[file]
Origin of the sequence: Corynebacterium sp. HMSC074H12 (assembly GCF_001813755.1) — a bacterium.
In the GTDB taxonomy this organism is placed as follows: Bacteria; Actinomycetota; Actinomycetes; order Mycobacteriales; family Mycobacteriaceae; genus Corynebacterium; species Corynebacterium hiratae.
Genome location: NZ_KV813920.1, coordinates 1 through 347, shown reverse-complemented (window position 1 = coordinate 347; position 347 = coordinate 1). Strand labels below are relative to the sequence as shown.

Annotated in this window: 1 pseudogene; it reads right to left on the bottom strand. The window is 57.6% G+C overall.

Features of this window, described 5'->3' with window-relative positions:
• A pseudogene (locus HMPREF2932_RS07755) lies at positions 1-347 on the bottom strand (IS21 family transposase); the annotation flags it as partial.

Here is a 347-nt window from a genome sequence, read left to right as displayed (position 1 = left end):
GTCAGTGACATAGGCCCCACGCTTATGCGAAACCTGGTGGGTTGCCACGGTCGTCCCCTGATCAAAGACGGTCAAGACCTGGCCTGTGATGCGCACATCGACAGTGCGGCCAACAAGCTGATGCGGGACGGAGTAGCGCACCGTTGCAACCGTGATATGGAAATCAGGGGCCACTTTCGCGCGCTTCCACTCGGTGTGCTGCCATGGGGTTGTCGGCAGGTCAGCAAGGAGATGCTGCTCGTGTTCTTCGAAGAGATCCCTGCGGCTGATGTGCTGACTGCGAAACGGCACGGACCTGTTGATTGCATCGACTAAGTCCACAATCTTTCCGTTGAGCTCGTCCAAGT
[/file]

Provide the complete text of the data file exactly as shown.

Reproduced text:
Origin of the sequence: Corynebacterium sp. HMSC074H12 (assembly GCF_001813755.1) — a bacterium.
In the GTDB taxonomy this organism is placed as follows: Bacteria; Actinomycetota; Actinomycetes; order Mycobacteriales; family Mycobacteriaceae; genus Corynebacterium; species Corynebacterium hiratae.
Genome location: NZ_KV813920.1, coordinates 1 through 347, shown reverse-complemented (window position 1 = coordinate 347; position 347 = coordinate 1). Strand labels below are relative to the sequence as shown.

Annotated in this window: 1 pseudogene; it reads right to left on the bottom strand. The window is 57.6% G+C overall.

Features of this window, described 5'->3' with window-relative positions:
• A pseudogene (locus HMPREF2932_RS07755) lies at positions 1-347 on the bottom strand (IS21 family transposase); the annotation flags it as partial.

Here is a 347-nt window from a genome sequence, read left to right as displayed (position 1 = left end):
GTCAGTGACATAGGCCCCACGCTTATGCGAAACCTGGTGGGTTGCCACGGTCGTCCCCTGATCAAAGACGGTCAAGACCTGGCCTGTGATGCGCACATCGACAGTGCGGCCAACAAGCTGATGCGGGACGGAGTAGCGCACCGTTGCAACCGTGATATGGAAATCAGGGGCCACTTTCGCGCGCTTCCACTCGGTGTGCTGCCATGGGGTTGTCGGCAGGTCAGCAAGGAGATGCTGCTCGTGTTCTTCGAAGAGATCCCTGCGGCTGATGTGCTGACTGCGAAACGGCACGGACCTGTTGATTGCATCGACTAAGTCCACAATCTTTCCGTTGAGCTCGTCCAAGT